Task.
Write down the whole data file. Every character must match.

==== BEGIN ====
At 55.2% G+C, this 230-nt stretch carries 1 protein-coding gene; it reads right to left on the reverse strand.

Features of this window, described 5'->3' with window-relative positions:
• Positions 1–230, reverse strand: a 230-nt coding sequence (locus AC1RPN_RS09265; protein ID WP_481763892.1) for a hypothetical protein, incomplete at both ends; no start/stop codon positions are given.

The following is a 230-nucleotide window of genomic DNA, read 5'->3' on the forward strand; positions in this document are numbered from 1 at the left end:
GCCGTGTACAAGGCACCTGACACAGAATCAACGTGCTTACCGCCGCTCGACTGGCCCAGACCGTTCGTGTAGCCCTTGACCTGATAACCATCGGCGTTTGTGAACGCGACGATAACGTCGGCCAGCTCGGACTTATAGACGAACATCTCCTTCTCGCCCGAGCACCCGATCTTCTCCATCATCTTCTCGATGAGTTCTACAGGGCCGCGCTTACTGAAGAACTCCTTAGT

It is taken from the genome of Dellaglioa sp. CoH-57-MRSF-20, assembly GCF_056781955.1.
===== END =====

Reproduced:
At 55.2% G+C, this 230-nt stretch carries 1 protein-coding gene; it reads right to left on the reverse strand.

Features of this window, described 5'->3' with window-relative positions:
• Positions 1–230, reverse strand: a 230-nt coding sequence (locus AC1RPN_RS09265; protein ID WP_481763892.1) for a hypothetical protein, incomplete at both ends; no start/stop codon positions are given.

The following is a 230-nucleotide window of genomic DNA, read 5'->3' on the forward strand; positions in this document are numbered from 1 at the left end:
GCCGTGTACAAGGCACCTGACACAGAATCAACGTGCTTACCGCCGCTCGACTGGCCCAGACCGTTCGTGTAGCCCTTGACCTGATAACCATCGGCGTTTGTGAACGCGACGATAACGTCGGCCAGCTCGGACTTATAGACGAACATCTCCTTCTCGCCCGAGCACCCGATCTTCTCCATCATCTTCTCGATGAGTTCTACAGGGCCGCGCTTACTGAAGAACTCCTTAGT

It is taken from the genome of Dellaglioa sp. CoH-57-MRSF-20, assembly GCF_056781955.1.